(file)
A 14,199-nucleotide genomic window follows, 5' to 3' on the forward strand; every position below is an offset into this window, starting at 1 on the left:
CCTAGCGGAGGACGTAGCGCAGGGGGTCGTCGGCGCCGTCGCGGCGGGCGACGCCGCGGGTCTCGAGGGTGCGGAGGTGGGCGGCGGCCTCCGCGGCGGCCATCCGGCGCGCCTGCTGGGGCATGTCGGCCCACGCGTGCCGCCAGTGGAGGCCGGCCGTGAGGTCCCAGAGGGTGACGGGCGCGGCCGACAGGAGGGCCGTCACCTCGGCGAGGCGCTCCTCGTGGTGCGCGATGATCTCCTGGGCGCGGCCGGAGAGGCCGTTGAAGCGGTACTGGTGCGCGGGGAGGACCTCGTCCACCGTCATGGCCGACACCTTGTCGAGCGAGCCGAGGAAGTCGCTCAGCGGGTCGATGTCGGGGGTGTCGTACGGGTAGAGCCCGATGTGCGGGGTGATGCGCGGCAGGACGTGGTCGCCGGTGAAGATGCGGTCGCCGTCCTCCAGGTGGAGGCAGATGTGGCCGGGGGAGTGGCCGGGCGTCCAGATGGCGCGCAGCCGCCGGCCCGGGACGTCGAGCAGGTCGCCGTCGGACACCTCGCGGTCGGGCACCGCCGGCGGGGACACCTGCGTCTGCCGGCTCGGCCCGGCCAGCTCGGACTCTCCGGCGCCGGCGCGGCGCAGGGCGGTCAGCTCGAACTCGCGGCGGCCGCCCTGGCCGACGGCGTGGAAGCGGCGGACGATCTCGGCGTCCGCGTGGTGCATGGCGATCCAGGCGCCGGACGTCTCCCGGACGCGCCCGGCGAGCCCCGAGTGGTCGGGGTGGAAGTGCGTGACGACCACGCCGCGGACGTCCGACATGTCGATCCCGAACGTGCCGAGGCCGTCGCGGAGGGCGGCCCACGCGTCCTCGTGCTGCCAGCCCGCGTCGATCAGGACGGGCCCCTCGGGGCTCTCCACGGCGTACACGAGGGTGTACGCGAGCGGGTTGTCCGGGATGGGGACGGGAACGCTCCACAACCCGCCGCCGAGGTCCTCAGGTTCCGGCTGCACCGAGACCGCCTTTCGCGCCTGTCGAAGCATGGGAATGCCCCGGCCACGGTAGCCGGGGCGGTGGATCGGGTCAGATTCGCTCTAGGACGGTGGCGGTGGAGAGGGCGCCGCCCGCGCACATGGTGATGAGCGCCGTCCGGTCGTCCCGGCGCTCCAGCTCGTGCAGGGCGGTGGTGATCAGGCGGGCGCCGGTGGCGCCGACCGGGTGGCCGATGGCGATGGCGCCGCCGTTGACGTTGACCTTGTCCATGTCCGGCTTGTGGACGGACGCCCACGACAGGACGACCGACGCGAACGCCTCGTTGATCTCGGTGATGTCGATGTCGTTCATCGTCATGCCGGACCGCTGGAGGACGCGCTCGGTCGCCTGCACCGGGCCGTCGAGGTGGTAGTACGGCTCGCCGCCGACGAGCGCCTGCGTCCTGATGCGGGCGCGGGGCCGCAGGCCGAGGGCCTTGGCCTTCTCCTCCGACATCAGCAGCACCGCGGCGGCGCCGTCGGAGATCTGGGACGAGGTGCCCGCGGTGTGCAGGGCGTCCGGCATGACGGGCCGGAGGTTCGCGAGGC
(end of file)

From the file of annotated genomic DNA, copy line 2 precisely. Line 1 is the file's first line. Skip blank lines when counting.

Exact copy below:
CCTAGCGGAGGACGTAGCGCAGGGGGTCGTCGGCGCCGTCGCGGCGGGCGACGCCGCGGGTCTCGAGGGTGCGGAGGTGGGCGGCGGCCTCCGCGGCGGCCATCCGGCGCGCCTGCTGGGGCATGTCGGCCCACGCGTGCCGCCAGTGGAGGCCGGCCGTGAGGTCCCAGAGGGTGACGGGCGCGGCCGACAGGAGGGCCGTCACCTCGGCGAGGCGCTCCTCGTGGTGCGCGATGATCTCCTGGGCGCGGCCGGAGAGGCCGTTGAAGCGGTACTGGTGCGCGGGGAGGACCTCGTCCACCGTCATGGCCGACACCTTGTCGAGCGAGCCGAGGAAGTCGCTCAGCGGGTCGATGTCGGGGGTGTCGTACGGGTAGAGCCCGATGTGCGGGGTGATGCGCGGCAGGACGTGGTCGCCGGTGAAGATGCGGTCGCCGTCCTCCAGGTGGAGGCAGATGTGGCCGGGGGAGTGGCCGGGCGTCCAGATGGCGCGCAGCCGCCGGCCCGGGACGTCGAGCAGGTCGCCGTCGGACACCTCGCGGTCGGGCACCGCCGGCGGGGACACCTGCGTCTGCCGGCTCGGCCCGGCCAGCTCGGACTCTCCGGCGCCGGCGCGGCGCAGGGCGGTCAGCTCGAACTCGCGGCGGCCGCCCTGGCCGACGGCGTGGAAGCGGCGGACGATCTCGGCGTCCGCGTGGTGCATGGCGATCCAGGCGCCGGACGTCTCCCGGACGCGCCCGGCGAGCCCCGAGTGGTCGGGGTGGAAGTGCGTGACGACCACGCCGCGGACGTCCGACATGTCGATCCCGAACGTGCCGAGGCCGTCGCGGAGGGCGGCCCACGCGTCCTCGTGCTGCCAGCCCGCGTCGATCAGGACGGGCCCCTCGGGGCTCTCCACGGCGTACACGAGGGTGTACGCGAGCGGGTTGTCCGGGATGGGGACGGGAACGCTCCACAACCCGCCGCCGAGGTCCTCAGGTTCCGGCTGCACCGAGACCGCCTTTCGCGCCTGTCGAAGCATGGGAATGCCCCGGCCACGGTAGCCGGGGCGGTGGATCGGGTCAGATTCGCTCTAGGACGGTGGCGGTGGAGAGGGCGCCGCCCGCGCACATGGTGATGAGCGCCGTCCGGTCGTCCCGGCGCTCCAGCTCGTGCAGGGCGGTGGTGATCAGGCGGGCGCCGGTGGCGCCGACCGGGTGGCCGATGGCGATGGCGCCGCCGTTGACGTTGACCTTGTCCATGTCCGGCTTGTGGACGGACGCCCACGACAGGACGACCGACGCGAACGCCTCGTTGATCTCGGTGATGTCGATGTCGTTCATCGTCATGCCGGACCGCTGGAGGACGCGCTCGGTCGCCTGCACCGGGCCGTCGAGGTGGTAGTACGGCTCGCCGCCGACGAGCGCCTGCGTCCTGATGCGGGCGCGGGGCCGCAGGCCGAGGGCCTTGGCCTTCTCCTCCGACATCAGCAGCACCGCGGCGGCGCCGTCGGAGATCTGGGACGAGGTGCCCGCGGTGTGCAGGGCGTCCGGCATGACGGGCCGGAGGTTCGCGAGGC